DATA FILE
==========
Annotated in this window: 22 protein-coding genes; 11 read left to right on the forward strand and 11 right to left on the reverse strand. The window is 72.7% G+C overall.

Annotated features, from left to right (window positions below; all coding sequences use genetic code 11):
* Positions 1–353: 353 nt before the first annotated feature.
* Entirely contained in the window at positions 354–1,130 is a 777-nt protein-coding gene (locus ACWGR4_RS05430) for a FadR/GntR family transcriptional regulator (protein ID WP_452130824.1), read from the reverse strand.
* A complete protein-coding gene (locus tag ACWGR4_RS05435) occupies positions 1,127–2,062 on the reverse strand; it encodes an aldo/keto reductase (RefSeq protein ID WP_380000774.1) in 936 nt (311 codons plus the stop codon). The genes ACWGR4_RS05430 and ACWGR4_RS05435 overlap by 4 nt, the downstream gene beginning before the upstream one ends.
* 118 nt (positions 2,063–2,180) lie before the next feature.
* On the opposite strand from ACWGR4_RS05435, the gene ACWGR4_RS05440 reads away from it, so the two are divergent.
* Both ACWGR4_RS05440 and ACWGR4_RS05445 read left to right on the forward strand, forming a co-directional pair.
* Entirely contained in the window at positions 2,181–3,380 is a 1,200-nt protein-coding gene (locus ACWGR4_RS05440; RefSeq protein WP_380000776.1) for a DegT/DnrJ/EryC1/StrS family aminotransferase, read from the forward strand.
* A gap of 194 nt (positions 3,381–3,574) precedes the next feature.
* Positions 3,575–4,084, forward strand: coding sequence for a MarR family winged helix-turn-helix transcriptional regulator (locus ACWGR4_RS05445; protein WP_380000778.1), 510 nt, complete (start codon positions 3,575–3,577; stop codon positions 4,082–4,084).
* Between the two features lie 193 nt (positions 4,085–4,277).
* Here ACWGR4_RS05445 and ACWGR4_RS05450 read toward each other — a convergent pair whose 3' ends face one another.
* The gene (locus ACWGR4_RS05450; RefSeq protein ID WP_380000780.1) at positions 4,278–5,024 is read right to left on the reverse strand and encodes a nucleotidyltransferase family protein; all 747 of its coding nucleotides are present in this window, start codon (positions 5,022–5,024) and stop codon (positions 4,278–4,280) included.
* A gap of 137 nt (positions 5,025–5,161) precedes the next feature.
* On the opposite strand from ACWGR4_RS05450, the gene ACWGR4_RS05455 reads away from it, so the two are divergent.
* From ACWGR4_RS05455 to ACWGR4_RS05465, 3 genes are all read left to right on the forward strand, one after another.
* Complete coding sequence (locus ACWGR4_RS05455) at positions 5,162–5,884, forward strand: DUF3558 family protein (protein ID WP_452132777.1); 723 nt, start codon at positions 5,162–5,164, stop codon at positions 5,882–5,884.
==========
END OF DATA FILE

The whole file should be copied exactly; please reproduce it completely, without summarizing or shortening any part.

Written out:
Annotated in this window: 22 protein-coding genes; 11 read left to right on the forward strand and 11 right to left on the reverse strand. The window is 72.7% G+C overall.

Annotated features, from left to right (window positions below; all coding sequences use genetic code 11):
* Positions 1–353: 353 nt before the first annotated feature.
* Entirely contained in the window at positions 354–1,130 is a 777-nt protein-coding gene (locus ACWGR4_RS05430) for a FadR/GntR family transcriptional regulator (protein ID WP_452130824.1), read from the reverse strand.
* A complete protein-coding gene (locus tag ACWGR4_RS05435) occupies positions 1,127–2,062 on the reverse strand; it encodes an aldo/keto reductase (RefSeq protein ID WP_380000774.1) in 936 nt (311 codons plus the stop codon). The genes ACWGR4_RS05430 and ACWGR4_RS05435 overlap by 4 nt, the downstream gene beginning before the upstream one ends.
* 118 nt (positions 2,063–2,180) lie before the next feature.
* On the opposite strand from ACWGR4_RS05435, the gene ACWGR4_RS05440 reads away from it, so the two are divergent.
* Both ACWGR4_RS05440 and ACWGR4_RS05445 read left to right on the forward strand, forming a co-directional pair.
* Entirely contained in the window at positions 2,181–3,380 is a 1,200-nt protein-coding gene (locus ACWGR4_RS05440; RefSeq protein WP_380000776.1) for a DegT/DnrJ/EryC1/StrS family aminotransferase, read from the forward strand.
* A gap of 194 nt (positions 3,381–3,574) precedes the next feature.
* Positions 3,575–4,084, forward strand: coding sequence for a MarR family winged helix-turn-helix transcriptional regulator (locus ACWGR4_RS05445; protein WP_380000778.1), 510 nt, complete (start codon positions 3,575–3,577; stop codon positions 4,082–4,084).
* Between the two features lie 193 nt (positions 4,085–4,277).
* Here ACWGR4_RS05445 and ACWGR4_RS05450 read toward each other — a convergent pair whose 3' ends face one another.
* The gene (locus ACWGR4_RS05450; RefSeq protein ID WP_380000780.1) at positions 4,278–5,024 is read right to left on the reverse strand and encodes a nucleotidyltransferase family protein; all 747 of its coding nucleotides are present in this window, start codon (positions 5,022–5,024) and stop codon (positions 4,278–4,280) included.
* A gap of 137 nt (positions 5,025–5,161) precedes the next feature.
* On the opposite strand from ACWGR4_RS05450, the gene ACWGR4_RS05455 reads away from it, so the two are divergent.
* From ACWGR4_RS05455 to ACWGR4_RS05465, 3 genes are all read left to right on the forward strand, one after another.
* Complete coding sequence (locus ACWGR4_RS05455) at positions 5,162–5,884, forward strand: DUF3558 family protein (protein ID WP_452132777.1); 723 nt, start codon at positions 5,162–5,164, stop codon at positions 5,882–5,884.